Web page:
Taleisnik discloses a prosthetic wrist joint having an "ovoid" head on the metacarpal component. Taleisnik also discloses a prosthesis with a single metacarpal fixation stem and a single radial fixation stem, wherein the radial fixation stem in the radial component is offset relative to the receiving surface of the radial component so as to shift the center of rotation ulnarlly and volarly. Taleisnik, however, discloses only a semi-cylindrical receiving surface in the radial component and thus the receiving surface is not complementarily shaped relative to the bearing surface, as is the case in the present invention.
Hamas depicts a wrist prosthesis in which the concave member is carried by the metacarpal component with the bearing head being carried by the radial component. Hamas pertains to a wrist prosthesis which has the axes of radial-ulnar deviation and of flexion-extension motion located in specific relationships. The general displacement of these axes from the radial axis and the metacarpal axis are generally in the same direction as contemplated by the present invention.
The remaining patents are of less interest. The Loda, Greenwald and Lennox patents all show a ball and socket combination used in the wrist joint with the ball member in each instance being carried by the metacarpal component. The Loda patent claims a prosthesis which includes a primary stem which extends from the ball or "rotulla" as it is called in the patent, and a secondary stem which extends outwardly from the primary stem and then is bent into a parallel relationship with the primary stem. The Greenwald patent describes a prosthesis which includes a ball on the end of the metacarpal component and received within a cup-shaped member which is in turn received by the radial component. The Lennox patent describes a more narrow concept in which the metacarpal components are rotatable relative to a carpal or intermediate component which is in turn rotatable relative to the radial component. Each of the Weber and Greene patents shows a cylindrical head of the metacarpal component received within a cylindrical recess of the radial component. The Gristina and Youm patents both show dual pivoting members, as does the Weber patent previously cited. The Buechler and Swanson patents are of only general interest and not directly related to the present invention.
The invention disclosed in this application is basically a biaxial unit. The stem of the radial component is offset so that the center of R-U-D is shifted ulnarward to correspond with the anatomic center of rotation of the normal wrist. Similarly, the radial stem is offset so that the center of F-E-M lies volar to the mid-shaft of the radius. In contrast, the Hamas device has a spherical approximation of a biaxial anatomic structure, and therefore does not and cannot separate the centers of rotation for F-E-M and R-U-D. Other wrist prostheses do not correctly approximate either center of rotation. As was previously stated, the design of the present invention is a successful compromise of several key anatomic and kinematic principles.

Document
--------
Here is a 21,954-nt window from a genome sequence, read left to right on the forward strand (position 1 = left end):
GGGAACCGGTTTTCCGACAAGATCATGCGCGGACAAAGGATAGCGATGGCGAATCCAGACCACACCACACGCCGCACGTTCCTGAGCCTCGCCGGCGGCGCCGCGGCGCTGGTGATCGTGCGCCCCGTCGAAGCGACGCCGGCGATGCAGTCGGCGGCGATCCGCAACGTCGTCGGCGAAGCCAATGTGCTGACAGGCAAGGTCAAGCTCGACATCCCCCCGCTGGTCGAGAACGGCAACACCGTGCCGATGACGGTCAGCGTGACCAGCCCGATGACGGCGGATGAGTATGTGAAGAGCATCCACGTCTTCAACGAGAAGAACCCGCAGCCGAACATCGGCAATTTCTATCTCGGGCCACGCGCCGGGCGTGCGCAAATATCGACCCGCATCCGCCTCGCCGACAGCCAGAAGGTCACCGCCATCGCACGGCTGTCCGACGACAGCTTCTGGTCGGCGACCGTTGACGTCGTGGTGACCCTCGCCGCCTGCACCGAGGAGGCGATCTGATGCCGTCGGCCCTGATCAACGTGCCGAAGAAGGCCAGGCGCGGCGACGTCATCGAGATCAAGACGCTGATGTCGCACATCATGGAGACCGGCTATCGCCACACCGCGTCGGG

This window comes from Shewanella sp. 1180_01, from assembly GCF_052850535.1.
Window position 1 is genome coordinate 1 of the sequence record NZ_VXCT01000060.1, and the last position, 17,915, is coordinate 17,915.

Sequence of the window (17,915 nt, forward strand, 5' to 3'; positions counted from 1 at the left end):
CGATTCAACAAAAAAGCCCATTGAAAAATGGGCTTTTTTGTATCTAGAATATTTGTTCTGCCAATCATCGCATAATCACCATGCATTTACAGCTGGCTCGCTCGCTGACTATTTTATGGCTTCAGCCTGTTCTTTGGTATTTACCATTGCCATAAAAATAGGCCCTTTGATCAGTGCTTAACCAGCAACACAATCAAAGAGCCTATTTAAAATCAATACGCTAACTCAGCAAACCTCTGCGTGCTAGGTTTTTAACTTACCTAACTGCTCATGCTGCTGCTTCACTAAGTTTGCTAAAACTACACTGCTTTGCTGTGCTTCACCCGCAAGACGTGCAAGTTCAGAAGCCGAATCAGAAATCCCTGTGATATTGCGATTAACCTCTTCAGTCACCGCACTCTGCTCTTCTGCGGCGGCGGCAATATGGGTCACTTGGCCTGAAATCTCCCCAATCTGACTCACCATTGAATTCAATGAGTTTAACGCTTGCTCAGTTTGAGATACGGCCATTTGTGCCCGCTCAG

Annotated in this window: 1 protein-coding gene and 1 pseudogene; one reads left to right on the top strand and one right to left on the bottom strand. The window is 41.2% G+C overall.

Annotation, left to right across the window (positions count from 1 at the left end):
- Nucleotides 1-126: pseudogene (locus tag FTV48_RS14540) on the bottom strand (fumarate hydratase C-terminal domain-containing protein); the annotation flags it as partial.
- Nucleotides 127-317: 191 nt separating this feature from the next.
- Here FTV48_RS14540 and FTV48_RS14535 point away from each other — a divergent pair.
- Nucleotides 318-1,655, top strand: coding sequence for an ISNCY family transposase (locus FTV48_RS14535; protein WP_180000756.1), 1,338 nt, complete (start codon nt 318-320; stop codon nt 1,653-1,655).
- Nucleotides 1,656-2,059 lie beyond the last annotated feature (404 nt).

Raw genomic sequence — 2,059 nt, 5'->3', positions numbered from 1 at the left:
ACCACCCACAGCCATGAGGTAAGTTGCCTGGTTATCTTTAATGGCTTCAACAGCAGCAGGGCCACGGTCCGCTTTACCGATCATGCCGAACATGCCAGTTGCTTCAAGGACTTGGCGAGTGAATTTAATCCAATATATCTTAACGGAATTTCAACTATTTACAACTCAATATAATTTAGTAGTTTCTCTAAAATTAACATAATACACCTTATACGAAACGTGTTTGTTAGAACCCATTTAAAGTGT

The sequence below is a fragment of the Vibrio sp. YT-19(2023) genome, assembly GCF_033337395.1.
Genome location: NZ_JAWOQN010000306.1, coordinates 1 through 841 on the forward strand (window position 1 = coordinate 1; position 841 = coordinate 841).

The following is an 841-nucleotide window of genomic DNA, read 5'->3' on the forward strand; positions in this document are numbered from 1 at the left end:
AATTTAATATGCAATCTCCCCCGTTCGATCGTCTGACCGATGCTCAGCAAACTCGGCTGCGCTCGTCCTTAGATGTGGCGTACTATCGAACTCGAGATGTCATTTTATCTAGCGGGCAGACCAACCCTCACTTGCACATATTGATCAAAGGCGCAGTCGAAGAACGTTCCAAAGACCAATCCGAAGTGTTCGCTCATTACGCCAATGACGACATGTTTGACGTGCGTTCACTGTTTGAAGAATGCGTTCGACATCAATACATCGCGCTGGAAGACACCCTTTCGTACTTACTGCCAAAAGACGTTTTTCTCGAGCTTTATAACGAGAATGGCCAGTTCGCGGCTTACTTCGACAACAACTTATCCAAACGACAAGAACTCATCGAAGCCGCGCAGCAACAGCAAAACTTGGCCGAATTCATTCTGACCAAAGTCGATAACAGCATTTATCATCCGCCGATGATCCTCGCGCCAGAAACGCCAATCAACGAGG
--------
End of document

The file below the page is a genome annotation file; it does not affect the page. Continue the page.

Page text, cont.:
The improved wrist prosthesis according to the present invention is characterized by the fact that the metacarpal articulating surface and the radial articulating surface are ellipsoidal and are complementarily shaped with respect to each other. The wrist prosthesis has two fixations stems, one for the metacarpal component and one for the radial component for insertion into the third metacarpal and the radius.
It is an object of the present invention to design a prosthesis which simu1ates the function of the normal wrist in both radial-ulnar-deviation and flexion extension motion.
An additional object of this invention is to provide a wrist prosthesis which restores normal carpal height. Yet another object of the present invention is to reestablish balance of the wrist with proper implant sizing in prosthesis configurations.
Additionally, it is an object of the present invention to provide a device with larger, more anatomically shaped bearing surfaces and stems which better distribute the loads throughout the metacarpal and radial components, thus reducing the incidence of loosening of the prosthesis by lowering the repetitive stresses acting on the bone cement and or cement prosthesis interface.
A further object of the present invention is to increase the articular surface area of contact as compared to previous prosthesis designs, thus reducing stress concentration and surface wear along the articulating surfaces.
Additional1y, another object of the present invention is to design a device that approximates the natural center of rotation of the wrist and in case of failure permits acceptable salvage procedures.